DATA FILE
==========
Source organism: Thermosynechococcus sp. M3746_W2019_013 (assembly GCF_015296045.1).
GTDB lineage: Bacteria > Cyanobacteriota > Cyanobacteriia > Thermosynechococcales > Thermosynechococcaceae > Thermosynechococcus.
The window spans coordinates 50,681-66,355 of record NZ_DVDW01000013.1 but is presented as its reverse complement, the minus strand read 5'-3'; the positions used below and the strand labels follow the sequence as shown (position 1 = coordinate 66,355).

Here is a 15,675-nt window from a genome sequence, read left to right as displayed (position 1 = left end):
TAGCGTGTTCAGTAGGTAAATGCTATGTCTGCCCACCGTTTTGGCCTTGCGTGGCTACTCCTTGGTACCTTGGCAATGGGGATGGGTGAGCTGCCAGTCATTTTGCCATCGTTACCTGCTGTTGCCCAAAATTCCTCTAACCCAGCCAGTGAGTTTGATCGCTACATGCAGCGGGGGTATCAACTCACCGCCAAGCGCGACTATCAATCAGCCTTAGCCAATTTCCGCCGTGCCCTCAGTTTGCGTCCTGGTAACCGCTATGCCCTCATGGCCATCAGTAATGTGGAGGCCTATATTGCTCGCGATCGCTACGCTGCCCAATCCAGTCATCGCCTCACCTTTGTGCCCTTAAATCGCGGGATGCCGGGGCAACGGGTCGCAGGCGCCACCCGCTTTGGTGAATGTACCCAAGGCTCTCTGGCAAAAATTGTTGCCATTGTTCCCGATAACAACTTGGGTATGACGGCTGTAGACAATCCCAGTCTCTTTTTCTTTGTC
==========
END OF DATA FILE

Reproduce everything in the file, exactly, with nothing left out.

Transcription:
Source organism: Thermosynechococcus sp. M3746_W2019_013 (assembly GCF_015296045.1).
GTDB lineage: Bacteria > Cyanobacteriota > Cyanobacteriia > Thermosynechococcales > Thermosynechococcaceae > Thermosynechococcus.
The window spans coordinates 50,681-66,355 of record NZ_DVDW01000013.1 but is presented as its reverse complement, the minus strand read 5'-3'; the positions used below and the strand labels follow the sequence as shown (position 1 = coordinate 66,355).

Here is a 15,675-nt window from a genome sequence, read left to right as displayed (position 1 = left end):
TAGCGTGTTCAGTAGGTAAATGCTATGTCTGCCCACCGTTTTGGCCTTGCGTGGCTACTCCTTGGTACCTTGGCAATGGGGATGGGTGAGCTGCCAGTCATTTTGCCATCGTTACCTGCTGTTGCCCAAAATTCCTCTAACCCAGCCAGTGAGTTTGATCGCTACATGCAGCGGGGGTATCAACTCACCGCCAAGCGCGACTATCAATCAGCCTTAGCCAATTTCCGCCGTGCCCTCAGTTTGCGTCCTGGTAACCGCTATGCCCTCATGGCCATCAGTAATGTGGAGGCCTATATTGCTCGCGATCGCTACGCTGCCCAATCCAGTCATCGCCTCACCTTTGTGCCCTTAAATCGCGGGATGCCGGGGCAACGGGTCGCAGGCGCCACCCGCTTTGGTGAATGTACCCAAGGCTCTCTGGCAAAAATTGTTGCCATTGTTCCCGATAACAACTTGGGTATGACGGCTGTAGACAATCCCAGTCTCTTTTTCTTTGTC